Routine monitoring of your animals for bacterial, viral and parasitic diseases is critical to maintain good fish health. During a health check, a sample of the population is thoroughly examined and assessed against various welfare indicators to provide an indication of the health of the whole population. Unfortunately health checks can have detrimental consequences for the health of the animals if the process is not managed correctly. When crowding and removing fish from the water, the fish’s welfare must be prioritised. AQUI‑S® sedation during crowding and handling will ensure fish survivability and growth post-handling and will reduce the likelihood of those individuals being carriers or hosts for disease when they are returned to the main population. Using AQUI-S® also shows a commitment to good animal welfare. Refer to the FISHWELL handbook on welfare indicators for Atlantic Salmon for information on welfare indicators.
Although vaccination is no substitute for good animal husbandry, it is a very effective way of protecting fish from viral and bacterial diseases. It is common practice for most aquaculture species to be vaccinated at least once in their production cycle. Vaccination can be done by three main routes; injection, immersion, and oral. Each delivery route has its own advantages and disadvantages. Whilst both immersion and oral vaccination are easier to manage and are generally less stressful for the fish, neither provide as strong and long-lasting immunity as injection vaccination. Injection vaccination is performed by inserting a needle into the intraperitoneal cavity or the intramuscular tissue. This technique requires the fish to be immobilised. Sedating fish with AQUI‑S® before and during vaccinations will improve survival and the effectiveness of the vaccine. Fish will also return to feeding faster and will perform better post-handling.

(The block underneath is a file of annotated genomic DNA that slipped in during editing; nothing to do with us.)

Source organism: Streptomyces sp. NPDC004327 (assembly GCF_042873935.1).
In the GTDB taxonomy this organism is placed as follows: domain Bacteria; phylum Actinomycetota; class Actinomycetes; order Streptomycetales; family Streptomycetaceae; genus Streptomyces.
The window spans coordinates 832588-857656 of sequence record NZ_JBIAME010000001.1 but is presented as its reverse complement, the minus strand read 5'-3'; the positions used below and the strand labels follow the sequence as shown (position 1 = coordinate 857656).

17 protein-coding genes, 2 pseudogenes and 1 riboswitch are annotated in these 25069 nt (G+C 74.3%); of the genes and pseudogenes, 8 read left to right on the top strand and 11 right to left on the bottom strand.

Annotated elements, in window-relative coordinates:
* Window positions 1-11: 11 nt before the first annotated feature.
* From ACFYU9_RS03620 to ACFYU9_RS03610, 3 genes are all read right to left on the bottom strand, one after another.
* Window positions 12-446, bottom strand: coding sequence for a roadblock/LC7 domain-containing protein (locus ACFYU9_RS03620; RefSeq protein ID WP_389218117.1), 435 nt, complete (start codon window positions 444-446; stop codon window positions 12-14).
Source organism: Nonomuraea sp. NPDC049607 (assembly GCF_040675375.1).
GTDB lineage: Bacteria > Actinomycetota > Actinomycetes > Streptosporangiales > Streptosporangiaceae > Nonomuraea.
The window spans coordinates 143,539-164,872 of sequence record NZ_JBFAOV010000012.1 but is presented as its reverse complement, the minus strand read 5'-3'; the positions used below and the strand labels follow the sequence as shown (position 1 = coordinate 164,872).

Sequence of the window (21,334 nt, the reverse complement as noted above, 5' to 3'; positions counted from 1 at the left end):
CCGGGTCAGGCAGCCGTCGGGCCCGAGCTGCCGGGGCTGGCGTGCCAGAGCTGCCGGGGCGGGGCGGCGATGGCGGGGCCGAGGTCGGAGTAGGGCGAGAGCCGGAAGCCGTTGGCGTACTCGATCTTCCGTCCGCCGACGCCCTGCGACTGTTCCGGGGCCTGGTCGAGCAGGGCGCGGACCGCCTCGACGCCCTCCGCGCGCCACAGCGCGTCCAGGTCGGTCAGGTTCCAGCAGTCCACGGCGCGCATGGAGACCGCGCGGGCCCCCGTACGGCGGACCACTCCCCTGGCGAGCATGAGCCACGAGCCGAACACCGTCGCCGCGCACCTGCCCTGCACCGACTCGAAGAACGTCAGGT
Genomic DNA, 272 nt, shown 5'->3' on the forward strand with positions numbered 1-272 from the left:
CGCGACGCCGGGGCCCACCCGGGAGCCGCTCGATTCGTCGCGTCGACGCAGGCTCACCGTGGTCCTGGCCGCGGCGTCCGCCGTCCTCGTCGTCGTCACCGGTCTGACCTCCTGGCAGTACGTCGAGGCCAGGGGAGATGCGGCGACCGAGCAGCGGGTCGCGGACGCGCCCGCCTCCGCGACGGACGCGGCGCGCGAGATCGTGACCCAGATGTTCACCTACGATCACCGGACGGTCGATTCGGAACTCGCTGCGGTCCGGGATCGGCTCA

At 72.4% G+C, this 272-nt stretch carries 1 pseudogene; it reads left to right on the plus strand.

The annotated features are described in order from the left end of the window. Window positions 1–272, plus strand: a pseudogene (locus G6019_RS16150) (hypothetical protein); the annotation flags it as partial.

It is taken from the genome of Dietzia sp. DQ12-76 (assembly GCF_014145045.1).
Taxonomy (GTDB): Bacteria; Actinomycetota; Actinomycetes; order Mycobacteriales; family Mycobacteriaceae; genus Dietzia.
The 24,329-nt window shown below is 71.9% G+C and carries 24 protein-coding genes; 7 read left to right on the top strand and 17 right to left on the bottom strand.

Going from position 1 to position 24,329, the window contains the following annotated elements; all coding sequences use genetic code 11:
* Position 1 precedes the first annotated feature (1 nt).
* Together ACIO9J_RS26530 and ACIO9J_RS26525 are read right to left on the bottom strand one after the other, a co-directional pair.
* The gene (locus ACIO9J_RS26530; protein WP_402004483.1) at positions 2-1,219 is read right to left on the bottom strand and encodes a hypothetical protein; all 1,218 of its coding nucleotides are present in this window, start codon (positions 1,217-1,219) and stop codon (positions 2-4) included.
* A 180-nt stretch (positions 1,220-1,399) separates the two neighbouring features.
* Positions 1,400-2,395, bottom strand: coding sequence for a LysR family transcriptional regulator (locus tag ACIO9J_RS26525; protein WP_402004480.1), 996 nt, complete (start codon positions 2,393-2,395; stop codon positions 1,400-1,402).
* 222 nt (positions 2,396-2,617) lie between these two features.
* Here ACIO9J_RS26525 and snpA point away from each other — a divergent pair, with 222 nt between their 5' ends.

Bath treatments require fish to first be crowded into a smaller volume before they are enclosed and dosed with an insecticide, vaccine, antifungal, fresh water or other chemicals. Existing bath treatments for pathogens and parasites are known to have welfare problems and have been linked to the development of pesticide resistance and a subsequent reduction in treatment efficacy. In these situations, the treatment concentrations and durations are increased to maintain some degree of effectiveness.
Bath treatments can be carried out in an enclosed pen or well boat, and vary in duration from seconds to hours with short treatments often causing as much or more stress as longer treatments. AQUI-S® can be used to sedate animals to a level which ensures they maintain swimming action and equilibrium. Using AQUI‑S® in this manner both prior to and during bath treatments substantially reduces stress and improves treatment success and fish survival. It also ensures a strong immune system, reduced re-infection rates and limited to no loss in growth post-treatment.
Mechanical delousing treatments require fish to be crowded and then pumped into a treatment system, dewatered and the lice mechanically removed. Three types of mechanical treatment technologies have been developed – the Thermolicer, Optilicer and Hydrolicer. These use warm water and/or high-pressure water to remove lice from the fish. The lice are then collected and destroyed, and the fish returned to the sea pen. Recent studies and new welfare regulations are questioning the ethics of mechanical treatments as they have shown high mortalities and physical damage to the animals – see the Welfare Treatments page for more information. AQUI-S® can be used to lower stress and activity in the animals prior to mechanical treatment, limiting physical damage and improving post-treatment performance and welfare.